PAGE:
Aug 29, 2012

How To Write A Novel Part 3: The Planning Stage

Know Your Numbers
At this point, you know what sort of a novel you want to write, right? So you should have a good idea of the genre and category (MG, YA, Adult, etc.) There are certain rules to the size and shape of things in the writing world. 50,000-words is fine for a middle grade novel, but it’s not even close to an Adult novel’s requirements, and 250,000-words is just too long for anything (unless you happen to be George R.R. Martin or J. K. Rowling – which you’re not. Not yet, anyway.)

As a general rule there is a number and then there’s a range. For most adult novels the number is 100,000-words, while the range is 90-110k. Basically, you have a 20,000-word leeway around the number. So, plan accordingly. (Epic Fantasy will have a higher number as you have to worry about epic world building, but it’s still likely to be in the 110,000 range)

Outlines can be done in a myriad of ways… We all remember them from high school no doubt. I myself have had outlines that were two or three words for each chapter/scene, and then I’ve had outlines that were really in depth. (I’ve even used a previous draft as an outline on occasion.)

But, the point is, as a plotter, you’ll need a road map. So, Outlining is the best way to do that.  

Sorry about the bluzziness. Here's an example of what a less in depth one looks like. 2-3 words per chapter (if you ignore the bottom) just to get my bearings and know the general direction I want to take.

Most of the time, for a first draft, I have a set w/c goal I want to reach – but I’m a serial adder, so my goal is always really low – and I usually I have a series of plot points I know I want to address, so I build from there.

My first outlines are pretty vague, and as the novel progresses, I re-outline several times (this is usually the point at which the outlines get really detailed). Sometimes they’re a few words for each chapter… sometimes they look like this:
(Each chapter has been color coded, and thoroughly outlined in this case – This is a complete re-write draft. Note: that is four pages of an unfinished outline that is already seven pages long)

 Character Development
I love writing up character sheets. Any of my day-to-day betas can confirm that with you. I’ve actually gone from step one (the idea) straight into character development with my outline and come up for air 14,000-word later (though, when that happens, you have to go fill in a huge number of holes).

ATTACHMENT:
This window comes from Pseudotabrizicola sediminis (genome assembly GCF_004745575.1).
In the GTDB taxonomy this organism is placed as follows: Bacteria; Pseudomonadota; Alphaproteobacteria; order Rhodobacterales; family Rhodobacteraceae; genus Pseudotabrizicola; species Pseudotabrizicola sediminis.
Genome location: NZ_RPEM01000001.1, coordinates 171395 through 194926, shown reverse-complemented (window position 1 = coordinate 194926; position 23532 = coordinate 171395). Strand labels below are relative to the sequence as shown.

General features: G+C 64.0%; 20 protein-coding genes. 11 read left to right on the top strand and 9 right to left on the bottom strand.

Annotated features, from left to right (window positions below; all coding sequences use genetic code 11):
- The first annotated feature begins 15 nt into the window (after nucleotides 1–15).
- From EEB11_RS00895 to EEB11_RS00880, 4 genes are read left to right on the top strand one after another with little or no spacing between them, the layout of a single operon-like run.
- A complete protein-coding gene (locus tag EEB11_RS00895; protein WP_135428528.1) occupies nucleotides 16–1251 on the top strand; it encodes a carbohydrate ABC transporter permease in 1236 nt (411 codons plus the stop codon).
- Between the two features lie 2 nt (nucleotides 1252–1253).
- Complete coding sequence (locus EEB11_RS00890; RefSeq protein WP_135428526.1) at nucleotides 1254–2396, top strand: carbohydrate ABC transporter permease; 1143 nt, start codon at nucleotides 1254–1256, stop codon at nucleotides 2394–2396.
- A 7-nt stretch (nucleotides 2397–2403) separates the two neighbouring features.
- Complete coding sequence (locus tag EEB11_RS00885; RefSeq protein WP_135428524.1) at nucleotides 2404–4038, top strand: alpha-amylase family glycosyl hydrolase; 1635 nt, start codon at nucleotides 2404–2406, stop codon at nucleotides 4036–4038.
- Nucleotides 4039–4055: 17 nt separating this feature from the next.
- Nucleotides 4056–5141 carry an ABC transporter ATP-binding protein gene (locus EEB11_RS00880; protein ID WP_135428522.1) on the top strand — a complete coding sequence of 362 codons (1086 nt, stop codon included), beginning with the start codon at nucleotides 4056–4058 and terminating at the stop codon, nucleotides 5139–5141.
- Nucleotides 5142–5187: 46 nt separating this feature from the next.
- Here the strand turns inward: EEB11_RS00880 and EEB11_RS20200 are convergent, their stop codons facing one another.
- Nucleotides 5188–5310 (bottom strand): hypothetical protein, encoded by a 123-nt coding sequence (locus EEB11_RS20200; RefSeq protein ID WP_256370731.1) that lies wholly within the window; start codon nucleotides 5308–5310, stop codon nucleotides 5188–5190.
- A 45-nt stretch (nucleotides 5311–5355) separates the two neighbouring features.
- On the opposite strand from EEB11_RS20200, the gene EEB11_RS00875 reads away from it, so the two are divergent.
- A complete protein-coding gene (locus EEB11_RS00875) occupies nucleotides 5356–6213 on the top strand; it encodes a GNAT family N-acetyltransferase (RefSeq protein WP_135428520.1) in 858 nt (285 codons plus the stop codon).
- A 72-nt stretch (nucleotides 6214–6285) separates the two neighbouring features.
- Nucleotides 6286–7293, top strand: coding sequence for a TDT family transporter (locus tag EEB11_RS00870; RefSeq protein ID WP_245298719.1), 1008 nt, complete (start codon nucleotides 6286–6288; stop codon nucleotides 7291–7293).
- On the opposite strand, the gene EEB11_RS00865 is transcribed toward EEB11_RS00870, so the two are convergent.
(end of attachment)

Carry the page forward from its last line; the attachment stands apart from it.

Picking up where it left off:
A lot of writers use what is called a world bible – some start this after the book is written, I do it in spreadsheet form and start as soon as possible. Having this information on hand keeps you from writing Sally with blue eyes on page 3, brown eyes on page 42, and heterochromia on page 135… unless of course she has color changing eyes, then, by all means, have at it.
Here are some examples of what mine look like in-process.

 And of course, there was this one from a few weeks ago...

Start Chapter Maps
You don’t need to get a degree in cartography for this sort of map making. This is a step above your general outline.
When rehersing a play, scenes need to be blocked before they’re performed. You need to know where you’re going, when you have to be there, and when you need to leave. Chapter maps are very similar to that. It’s blocking out the scene, so you don’t end up standing in the middle of the stage, staring at the audience dumbfounded, when you should be backstage for a costume change. (or your characters should be, anyway)
I hand write my chapter maps. It’s a different kind of flow from typing, and whle it takes longer and is much messier, I find it easier that way to keep from falling into my default “writing” mode.

Chapter maps can be anywhere from a few sentences to a few pages long, depending on how much detail you want to put into them. Mine are usually a half page, to three quarters of a page long.

They’re not huge, but they’re much more detailed than my outlines are in the beginning (wih the exception of the colorful re-write up top – I’ll be interested to see how long the chapter maps are for that one!)